Sunday, September 30, 2018

Does Using Voodoo Dolls of Your Boss Work As Retaliation For Wrongs Committed By Said Boss?

I am very reluctantly commending to the reader's attention the research that led to this year's Ig Nobel prize in Economics.

From Harvard's Improbable Research:
ECONOMICS PRIZE [CANADA, CHINA, SINGAPORE, USA] — Lindie Hanyu Liang, Douglas Brown, Huiwen Lian, Samuel Hanig, D. Lance Ferris, and Lisa Keeping, for investigating whether it is effective for employees to use Voodoo dolls to retaliate against abusive bosses.

REFERENCE: "Righting a Wrong: Retaliation on a Voodoo Doll Symbolizing an Abusive Supervisor Restores Justice," Lindie Hanyu Liang, Douglas J. Brown, Huiwen Lian, Samuel Hanig, D. Lance Ferris, and Lisa M. Keeping, The Leadership Quarterly, February 2018.

WHO ATTENDED THE CEREMONY: Hanyu Liang, Douglas J. Brown, Huiwen Lian, D. Lance Ferris, and Lisa M. Keeping
This potentially dangerous research was deliberately omitted from our coverage two weeks ago:
Well, Another Year's Ig Nobel Prize Awards Are In The Can and the Winners Are...

However, upon deep reflection, and after much argument, we've decided the pure quest for knowledge outweighs the risks to bosses everywhere.

Via ScienceDirect: 

Righting a wrong: Retaliation on a voodoo doll symbolizing an abusive supervisor restores justice
When a subordinate receives abusive treatment from a supervisor, a natural response is to retaliate against the supervisor. Although retaliation is dysfunctional and should be discouraged, we examine the potential functional role retaliation plays in terms of alleviating the negative consequences of abusive supervision on subordinate justice perceptions. Based on the notion that retaliation following mistreatment can restore justice for victims, we propose a model whereby retaliation following abusive supervision alleviates the negative effect of abusive supervision on subordinate justice perceptions. In two experimental studies (Study 1 and 2), whereby we manipulated abusive supervision and subordinate symbolic retaliation—in particular, harming a voodoo doll that represents the abusive supervisor—we found general support for our predictions. Theoretical and practical implications are discussed.
When a subordinate is subjected to abusive supervision such as public ridicule, yelling, scapegoating, or other forms of supervisor mistreatment, a natural response for the subordinate is to directly retaliate against the abusive supervisor (Bies & Tripp, 1996). Indeed, a growing body of studies (e.g., Lian, Brown, Ferris, Liang, Keeping, & Morrison, 2014; Mitchell & Ambrose, 2007) and meta-analyses (Mackey, Frieder, Brees, & Martinko, 2017; Schyns & Schilling, 2013) suggests that a relationship exists between abusive supervision and subsequent subordinate retaliation.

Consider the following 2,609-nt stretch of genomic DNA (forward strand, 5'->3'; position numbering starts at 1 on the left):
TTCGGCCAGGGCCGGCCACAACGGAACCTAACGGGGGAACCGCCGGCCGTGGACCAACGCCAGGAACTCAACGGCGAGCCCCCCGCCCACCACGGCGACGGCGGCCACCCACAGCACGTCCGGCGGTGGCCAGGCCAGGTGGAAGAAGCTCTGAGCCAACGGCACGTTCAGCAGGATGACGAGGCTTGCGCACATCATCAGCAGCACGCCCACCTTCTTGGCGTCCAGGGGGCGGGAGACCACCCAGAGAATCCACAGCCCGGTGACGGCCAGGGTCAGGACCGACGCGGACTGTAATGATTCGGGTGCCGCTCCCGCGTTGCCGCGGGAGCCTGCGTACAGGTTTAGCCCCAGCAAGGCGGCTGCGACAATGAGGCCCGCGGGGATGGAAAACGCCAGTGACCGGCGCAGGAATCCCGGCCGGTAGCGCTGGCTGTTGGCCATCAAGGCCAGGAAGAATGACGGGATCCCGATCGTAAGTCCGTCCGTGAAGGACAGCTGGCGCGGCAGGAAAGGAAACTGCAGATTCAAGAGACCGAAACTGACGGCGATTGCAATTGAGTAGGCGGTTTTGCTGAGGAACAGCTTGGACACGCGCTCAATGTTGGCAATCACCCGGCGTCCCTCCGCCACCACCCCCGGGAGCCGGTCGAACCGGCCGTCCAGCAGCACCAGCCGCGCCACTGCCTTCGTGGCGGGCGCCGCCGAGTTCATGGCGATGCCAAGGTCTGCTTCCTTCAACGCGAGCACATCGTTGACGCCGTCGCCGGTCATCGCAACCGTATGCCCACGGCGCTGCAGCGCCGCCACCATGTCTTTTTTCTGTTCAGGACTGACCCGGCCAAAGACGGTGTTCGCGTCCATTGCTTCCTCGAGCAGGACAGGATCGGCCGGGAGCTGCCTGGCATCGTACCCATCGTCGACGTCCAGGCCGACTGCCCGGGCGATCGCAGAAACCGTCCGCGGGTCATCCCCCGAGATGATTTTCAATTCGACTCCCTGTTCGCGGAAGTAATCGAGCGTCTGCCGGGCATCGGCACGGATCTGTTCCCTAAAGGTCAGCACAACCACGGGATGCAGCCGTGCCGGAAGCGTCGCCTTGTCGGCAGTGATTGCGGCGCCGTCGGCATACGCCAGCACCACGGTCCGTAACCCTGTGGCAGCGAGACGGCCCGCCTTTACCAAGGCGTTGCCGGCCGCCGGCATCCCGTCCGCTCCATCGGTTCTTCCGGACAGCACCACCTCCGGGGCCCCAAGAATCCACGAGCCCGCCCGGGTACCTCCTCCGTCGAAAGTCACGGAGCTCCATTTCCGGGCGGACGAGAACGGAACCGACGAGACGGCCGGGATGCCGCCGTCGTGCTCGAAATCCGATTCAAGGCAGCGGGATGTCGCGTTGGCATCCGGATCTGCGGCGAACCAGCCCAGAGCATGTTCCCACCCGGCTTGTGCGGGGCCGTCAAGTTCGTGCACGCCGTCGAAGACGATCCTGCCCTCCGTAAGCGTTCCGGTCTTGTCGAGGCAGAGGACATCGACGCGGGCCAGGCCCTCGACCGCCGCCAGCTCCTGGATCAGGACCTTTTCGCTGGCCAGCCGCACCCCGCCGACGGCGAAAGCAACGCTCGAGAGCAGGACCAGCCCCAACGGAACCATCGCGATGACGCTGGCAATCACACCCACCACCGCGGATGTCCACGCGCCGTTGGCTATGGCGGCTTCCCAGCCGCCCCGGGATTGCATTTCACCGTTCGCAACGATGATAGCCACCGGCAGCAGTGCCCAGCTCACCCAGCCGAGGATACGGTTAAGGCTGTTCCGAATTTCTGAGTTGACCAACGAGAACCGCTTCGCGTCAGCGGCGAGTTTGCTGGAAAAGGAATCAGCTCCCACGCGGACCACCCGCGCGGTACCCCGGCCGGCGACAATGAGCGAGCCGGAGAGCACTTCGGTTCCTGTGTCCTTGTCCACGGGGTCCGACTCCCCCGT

Unfortunately, retaliation—or actions “in response to some perceived harm or wrongdoing by another party that is intended to inflict damage” (Aquino, Tripp, & Bies, 2001, p. 53)—would seem to have destructive consequences for all parties involved. For instance, retaliation is detrimental to supervisor-subordinate relationships, such that it can escalate conflict, resulting in further acts of supervisory abuse (Aquino et al., 2001; Pruitt & Rubin, 1986; Tepper et al., 2009). Moreover, retaliation can result in expensive lawsuits (Perry, 2000) as well as undermine employee job performance (Robinson & Greenberg, 1998). Given these negative effects, various researchers have argued that retaliation should be avoided (e.g., Folger & Baron, 1996; Lian, Brown, et al., 2014).

Yet, despite these negative consequences, retaliation appears to be relatively common. For example, surveys have shown that 76% of employees reported engaging in aggression towards their supervisor over the past year (Greenberg & Barling, 1999), and that employees aggress towards their supervisor as much as they do towards other coworkers, perhaps more so (Baron, Neuman, & Geddes, 1999)...